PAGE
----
rhbegin 05-16-2011 09:19 PM

Quote:

Originally Posted by Noway2 (Post 4358184)
Off hand, I don't see anything wrong with your rate limit rules. The timing you're using shouldn't cause a problem, in my opinion. I have placed the code that I have successfully used for rate limiting on SSH, perhaps it will help. The only other caveat that I know of is that you can't use the name DEFAULT in more than one "state machine".

Code:

-A INPUT -p tcp -m tcp --dport 22 -m state --state NEW -m recent --update --seconds 60 --hitcount 4 --name DEFAULT --rsource -j DROP
-A INPUT -p tcp -m tcp --dport 22 -m state --state NEW -m recent --set --name DEFAULT --rsource
-A INPUT -m conntrack --ctstate RELATED,ESTABLISHED -j ACCEPT


So these rules go in the INPUT section of iptables correct?

I copied them into the input section below.

Basically it would block after 25 hits in a 60 seconds.



Like this:
Code:

# Generated by iptables-save v1.3.5 on Fri May 13 09:31:12 2011
*filter
:INPUT ACCEPT [0:0]
-A INPUT -p tcp --dport 110 -m state --state NEW -m recent --set
-A INPUT -p tcp --dport 110 -m state --state NEW -m recent --update --seconds 60 --hitcount 25 -j DROP
:FORWARD ACCEPT [0:0]
:OUTPUT ACCEPT [101:15023]
:RH-Firewall-1-INPUT - [0:0]
-A INPUT -j RH-Firewall-1-INPUT
-A FORWARD -j RH-Firewall-1-INPUT
-A RH-Firewall-1-INPUT -i lo -j ACCEPT
-A RH-Firewall-1-INPUT -p icmp -m icmp --icmp-type any -j ACCEPT
-A RH-Firewall-1-INPUT -p esp -j ACCEPT
-A RH-Firewall-1-INPUT -p ah -j ACCEPT
-A RH-Firewall-1-INPUT -d 224.0.0.251 -p udp -m udp --dport 5353 -j ACCEPT
-A RH-Firewall-1-INPUT -m state --state RELATED,ESTABLISHED -j ACCEPT
-A RH-Firewall-1-INPUT -s 19x.9.1x.xx -d 19x.9x.8x.28 -p tcp -m tcp --dport 22 -m state --state NEW -j ACCEPT
-A RH-Firewall-1-INPUT -p tcp -m state --state NEW -m tcp --dport 25 -j ACCEPT
-A RH-Firewall-1-INPUT -p tcp -m state --state NEW -m tcp --dport 110 -j ACCEPT
-A RH-Firewall-1-INPUT -p tcp -m state --state NEW -m tcp --dport 143 -j ACCEPT
-A RH-Firewall-1-INPUT -p tcp -m state --state NEW -m tcp --dport 995 -j ACCEPT
-A RH-Firewall-1-INPUT -j REJECT --reject-with icmp-host-prohibited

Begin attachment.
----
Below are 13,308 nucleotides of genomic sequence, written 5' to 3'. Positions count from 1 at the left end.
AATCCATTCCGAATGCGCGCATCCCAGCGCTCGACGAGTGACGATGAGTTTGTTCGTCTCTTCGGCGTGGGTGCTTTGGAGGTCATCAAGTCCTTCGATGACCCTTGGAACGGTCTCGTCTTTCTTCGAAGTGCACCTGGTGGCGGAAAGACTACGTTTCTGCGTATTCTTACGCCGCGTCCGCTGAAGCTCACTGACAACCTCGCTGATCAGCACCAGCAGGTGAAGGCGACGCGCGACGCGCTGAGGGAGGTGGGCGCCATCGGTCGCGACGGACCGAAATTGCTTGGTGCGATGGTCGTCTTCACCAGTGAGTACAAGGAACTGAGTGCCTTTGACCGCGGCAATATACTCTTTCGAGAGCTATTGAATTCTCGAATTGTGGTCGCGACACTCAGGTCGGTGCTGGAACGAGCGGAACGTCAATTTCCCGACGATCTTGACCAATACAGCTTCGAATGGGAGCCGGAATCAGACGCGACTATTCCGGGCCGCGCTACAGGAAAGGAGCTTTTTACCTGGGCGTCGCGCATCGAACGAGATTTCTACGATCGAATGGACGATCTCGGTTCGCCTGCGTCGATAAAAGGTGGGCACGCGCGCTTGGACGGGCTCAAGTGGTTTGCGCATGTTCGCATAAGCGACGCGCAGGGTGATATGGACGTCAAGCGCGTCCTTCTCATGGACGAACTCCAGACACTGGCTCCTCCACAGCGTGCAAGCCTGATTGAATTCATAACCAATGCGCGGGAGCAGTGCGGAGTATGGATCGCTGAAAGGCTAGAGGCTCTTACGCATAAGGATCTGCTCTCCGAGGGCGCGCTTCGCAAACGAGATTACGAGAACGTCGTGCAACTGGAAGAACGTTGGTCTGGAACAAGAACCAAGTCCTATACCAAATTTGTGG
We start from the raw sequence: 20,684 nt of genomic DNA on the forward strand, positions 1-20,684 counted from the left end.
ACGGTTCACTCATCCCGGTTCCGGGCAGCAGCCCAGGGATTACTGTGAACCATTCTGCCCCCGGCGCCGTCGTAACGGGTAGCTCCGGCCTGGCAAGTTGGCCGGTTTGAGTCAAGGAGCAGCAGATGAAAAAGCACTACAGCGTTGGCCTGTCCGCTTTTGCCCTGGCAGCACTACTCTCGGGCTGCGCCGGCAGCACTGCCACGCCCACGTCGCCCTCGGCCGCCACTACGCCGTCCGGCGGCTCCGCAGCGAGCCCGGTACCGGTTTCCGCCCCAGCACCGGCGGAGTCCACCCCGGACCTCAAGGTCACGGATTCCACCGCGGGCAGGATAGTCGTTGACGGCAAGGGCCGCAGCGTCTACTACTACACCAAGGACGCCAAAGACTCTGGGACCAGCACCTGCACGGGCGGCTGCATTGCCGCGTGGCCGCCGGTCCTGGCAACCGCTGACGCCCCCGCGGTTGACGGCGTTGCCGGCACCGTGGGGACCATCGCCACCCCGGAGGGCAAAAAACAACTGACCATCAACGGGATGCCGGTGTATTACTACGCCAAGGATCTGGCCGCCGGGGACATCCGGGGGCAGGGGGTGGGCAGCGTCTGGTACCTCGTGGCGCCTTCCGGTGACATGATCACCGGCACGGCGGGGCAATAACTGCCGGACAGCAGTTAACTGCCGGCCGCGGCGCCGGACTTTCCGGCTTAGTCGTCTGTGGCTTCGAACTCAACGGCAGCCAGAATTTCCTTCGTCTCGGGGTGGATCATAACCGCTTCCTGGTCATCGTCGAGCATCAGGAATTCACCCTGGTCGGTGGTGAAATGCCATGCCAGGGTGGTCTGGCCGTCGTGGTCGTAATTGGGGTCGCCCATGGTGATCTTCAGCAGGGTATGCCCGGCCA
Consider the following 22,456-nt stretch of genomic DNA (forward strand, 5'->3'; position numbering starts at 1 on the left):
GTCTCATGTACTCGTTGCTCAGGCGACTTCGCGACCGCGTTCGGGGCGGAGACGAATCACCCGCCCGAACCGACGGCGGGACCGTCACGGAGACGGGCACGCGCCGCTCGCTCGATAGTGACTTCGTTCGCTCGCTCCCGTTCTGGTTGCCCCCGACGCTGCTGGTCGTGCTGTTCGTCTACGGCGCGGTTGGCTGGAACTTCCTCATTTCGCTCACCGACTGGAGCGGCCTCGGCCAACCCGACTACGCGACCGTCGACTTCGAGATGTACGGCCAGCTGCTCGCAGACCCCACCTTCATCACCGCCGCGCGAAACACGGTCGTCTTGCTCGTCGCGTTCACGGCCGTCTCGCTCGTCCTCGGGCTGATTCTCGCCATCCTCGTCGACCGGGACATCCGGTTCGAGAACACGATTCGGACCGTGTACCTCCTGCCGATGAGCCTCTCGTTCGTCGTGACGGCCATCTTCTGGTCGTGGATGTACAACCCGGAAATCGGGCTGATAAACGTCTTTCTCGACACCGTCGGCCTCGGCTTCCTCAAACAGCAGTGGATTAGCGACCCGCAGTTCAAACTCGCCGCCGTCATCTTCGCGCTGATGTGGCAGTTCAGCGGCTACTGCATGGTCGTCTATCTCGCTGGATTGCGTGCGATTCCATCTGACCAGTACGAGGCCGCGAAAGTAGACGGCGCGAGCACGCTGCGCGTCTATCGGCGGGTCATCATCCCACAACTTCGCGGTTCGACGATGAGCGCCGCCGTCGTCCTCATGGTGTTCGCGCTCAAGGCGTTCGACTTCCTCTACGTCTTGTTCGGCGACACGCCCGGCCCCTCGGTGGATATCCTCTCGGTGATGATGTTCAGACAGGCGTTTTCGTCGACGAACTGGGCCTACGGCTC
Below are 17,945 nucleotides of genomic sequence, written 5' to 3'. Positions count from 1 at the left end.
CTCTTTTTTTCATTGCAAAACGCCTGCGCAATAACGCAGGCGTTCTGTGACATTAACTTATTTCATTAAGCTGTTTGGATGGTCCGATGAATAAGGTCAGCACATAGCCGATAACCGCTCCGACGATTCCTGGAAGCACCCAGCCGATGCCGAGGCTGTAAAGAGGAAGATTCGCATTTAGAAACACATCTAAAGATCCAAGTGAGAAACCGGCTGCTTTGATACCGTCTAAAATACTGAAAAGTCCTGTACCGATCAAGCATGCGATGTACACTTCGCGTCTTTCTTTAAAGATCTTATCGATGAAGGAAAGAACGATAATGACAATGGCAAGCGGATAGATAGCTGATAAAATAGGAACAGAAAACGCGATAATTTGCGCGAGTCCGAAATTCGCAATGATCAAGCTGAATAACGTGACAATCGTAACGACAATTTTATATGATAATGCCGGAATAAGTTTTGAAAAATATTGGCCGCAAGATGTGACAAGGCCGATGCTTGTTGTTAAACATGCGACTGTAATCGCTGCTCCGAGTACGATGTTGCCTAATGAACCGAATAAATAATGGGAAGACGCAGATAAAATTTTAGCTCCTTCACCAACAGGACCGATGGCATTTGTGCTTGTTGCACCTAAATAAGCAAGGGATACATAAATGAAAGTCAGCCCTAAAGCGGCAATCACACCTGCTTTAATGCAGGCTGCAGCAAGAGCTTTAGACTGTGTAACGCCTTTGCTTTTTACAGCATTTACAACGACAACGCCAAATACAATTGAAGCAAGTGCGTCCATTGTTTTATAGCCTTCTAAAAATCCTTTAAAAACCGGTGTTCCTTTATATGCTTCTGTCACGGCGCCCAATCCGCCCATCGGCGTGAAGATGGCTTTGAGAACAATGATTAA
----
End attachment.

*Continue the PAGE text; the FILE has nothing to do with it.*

COMMIT
# Completed on Fri May 13 09:31:12 2011
# Generated by iptables-save v1.3.5 on Fri May 13 09:31:12 2011
*nat
:PREROUTING ACCEPT [2:112]
:POSTROUTING ACCEPT [2:167]
:OUTPUT ACCEPT [2:167]
COMMIT


Noway2 05-17-2011 05:17 AM

Yes, the rules would go to the input chain. If you still have issues, I would try removing the other rules related to port 110 and see if that impacts anything. One other thing is that I just noticed from your reply that you are using "RH-Firewall-1". While this is apparently a front end for iptables, having not used it, I am not sure it's behavior is the same or if it will conflict with the rules I posted. Basically, YMMV (your mileage may vary).

rhbegin 05-17-2011 08:22 AM

Quote:

Originally Posted by Noway2 (Post 4358613)
Yes, the rules would go to the input chain. If you still have issues, I would try removing the other rules related to port 110 and see if that impacts anything. One other thing is that I just noticed from your reply that you are using "RH-Firewall-1". While this is apparently a front end for iptables, having not used it, I am not sure it's behavior is the same or if it will conflict with the rules I posted. Basically, YMMV (your mileage may vary).

I will add them to the INPUT chain.

Can you add this to the INPUT chain as well?

Inside the INPUT chain, so it would cover port 110 and port 25, from the above post about the DEFAULT is it limited to only 1 so you could not have ports 110 and 25 rate-limited. Any help understanding this would be great.

-A RH-Firewall-1-INPUT -p tcp -m tcp --dport 110 -m state --state NEW -m recent --set --name DEFAULT --rsource
-A RH-Firewall-1-INPUT -p tcp -m tcp --dport 110 -m state --state NEW -m recent --update --seconds 60 --hitcount 25 --name DEFAULT --rsource -j DROP
-A RH-Firewall-1-INPUT -p tcp -m tcp --dport 25 -m state --state NEW -m recent --set --name DEFAULT --rsource